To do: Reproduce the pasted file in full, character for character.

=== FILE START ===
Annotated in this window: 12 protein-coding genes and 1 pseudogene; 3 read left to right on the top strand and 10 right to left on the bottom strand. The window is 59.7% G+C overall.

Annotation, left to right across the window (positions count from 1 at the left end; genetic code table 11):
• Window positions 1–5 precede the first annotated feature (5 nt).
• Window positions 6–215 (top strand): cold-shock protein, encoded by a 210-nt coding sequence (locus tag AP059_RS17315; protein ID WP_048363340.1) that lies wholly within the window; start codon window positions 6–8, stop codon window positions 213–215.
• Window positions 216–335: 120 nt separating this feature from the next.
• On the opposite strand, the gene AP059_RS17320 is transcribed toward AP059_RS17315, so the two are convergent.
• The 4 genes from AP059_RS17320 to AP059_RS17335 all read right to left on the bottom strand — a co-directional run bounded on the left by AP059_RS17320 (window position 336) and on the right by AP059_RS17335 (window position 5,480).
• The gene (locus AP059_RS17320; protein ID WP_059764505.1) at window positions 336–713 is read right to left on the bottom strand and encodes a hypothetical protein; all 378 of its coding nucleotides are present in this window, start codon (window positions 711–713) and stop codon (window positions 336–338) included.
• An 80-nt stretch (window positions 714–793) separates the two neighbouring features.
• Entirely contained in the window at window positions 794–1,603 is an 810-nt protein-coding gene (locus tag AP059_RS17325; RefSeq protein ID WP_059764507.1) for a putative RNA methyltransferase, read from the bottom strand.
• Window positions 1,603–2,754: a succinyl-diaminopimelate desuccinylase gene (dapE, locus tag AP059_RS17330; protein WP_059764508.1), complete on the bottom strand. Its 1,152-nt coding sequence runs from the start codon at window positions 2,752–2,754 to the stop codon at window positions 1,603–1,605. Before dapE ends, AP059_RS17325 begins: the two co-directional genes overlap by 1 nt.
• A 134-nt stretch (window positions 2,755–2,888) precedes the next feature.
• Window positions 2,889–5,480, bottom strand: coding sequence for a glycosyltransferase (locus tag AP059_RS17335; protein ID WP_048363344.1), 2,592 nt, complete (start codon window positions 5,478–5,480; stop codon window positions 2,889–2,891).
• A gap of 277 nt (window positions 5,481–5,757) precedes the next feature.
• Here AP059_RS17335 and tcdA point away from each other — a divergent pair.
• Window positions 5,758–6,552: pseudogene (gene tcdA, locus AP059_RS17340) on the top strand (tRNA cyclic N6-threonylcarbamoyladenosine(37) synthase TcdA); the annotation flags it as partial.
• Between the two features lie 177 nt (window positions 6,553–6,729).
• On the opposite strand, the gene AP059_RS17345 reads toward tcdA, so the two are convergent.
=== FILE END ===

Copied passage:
Annotated in this window: 12 protein-coding genes and 1 pseudogene; 3 read left to right on the top strand and 10 right to left on the bottom strand. The window is 59.7% G+C overall.

Annotation, left to right across the window (positions count from 1 at the left end; genetic code table 11):
• Window positions 1–5 precede the first annotated feature (5 nt).
• Window positions 6–215 (top strand): cold-shock protein, encoded by a 210-nt coding sequence (locus tag AP059_RS17315; protein ID WP_048363340.1) that lies wholly within the window; start codon window positions 6–8, stop codon window positions 213–215.
• Window positions 216–335: 120 nt separating this feature from the next.
• On the opposite strand, the gene AP059_RS17320 is transcribed toward AP059_RS17315, so the two are convergent.
• The 4 genes from AP059_RS17320 to AP059_RS17335 all read right to left on the bottom strand — a co-directional run bounded on the left by AP059_RS17320 (window position 336) and on the right by AP059_RS17335 (window position 5,480).
• The gene (locus AP059_RS17320; protein ID WP_059764505.1) at window positions 336–713 is read right to left on the bottom strand and encodes a hypothetical protein; all 378 of its coding nucleotides are present in this window, start codon (window positions 711–713) and stop codon (window positions 336–338) included.
• An 80-nt stretch (window positions 714–793) separates the two neighbouring features.
• Entirely contained in the window at window positions 794–1,603 is an 810-nt protein-coding gene (locus tag AP059_RS17325; RefSeq protein ID WP_059764507.1) for a putative RNA methyltransferase, read from the bottom strand.
• Window positions 1,603–2,754: a succinyl-diaminopimelate desuccinylase gene (dapE, locus tag AP059_RS17330; protein WP_059764508.1), complete on the bottom strand. Its 1,152-nt coding sequence runs from the start codon at window positions 2,752–2,754 to the stop codon at window positions 1,603–1,605. Before dapE ends, AP059_RS17325 begins: the two co-directional genes overlap by 1 nt.
• A 134-nt stretch (window positions 2,755–2,888) precedes the next feature.
• Window positions 2,889–5,480, bottom strand: coding sequence for a glycosyltransferase (locus tag AP059_RS17335; protein ID WP_048363344.1), 2,592 nt, complete (start codon window positions 5,478–5,480; stop codon window positions 2,889–2,891).
• A gap of 277 nt (window positions 5,481–5,757) precedes the next feature.
• Here AP059_RS17335 and tcdA point away from each other — a divergent pair.
• Window positions 5,758–6,552: pseudogene (gene tcdA, locus AP059_RS17340) on the top strand (tRNA cyclic N6-threonylcarbamoyladenosine(37) synthase TcdA); the annotation flags it as partial.
• Between the two features lie 177 nt (window positions 6,553–6,729).
• On the opposite strand, the gene AP059_RS17345 reads toward tcdA, so the two are convergent.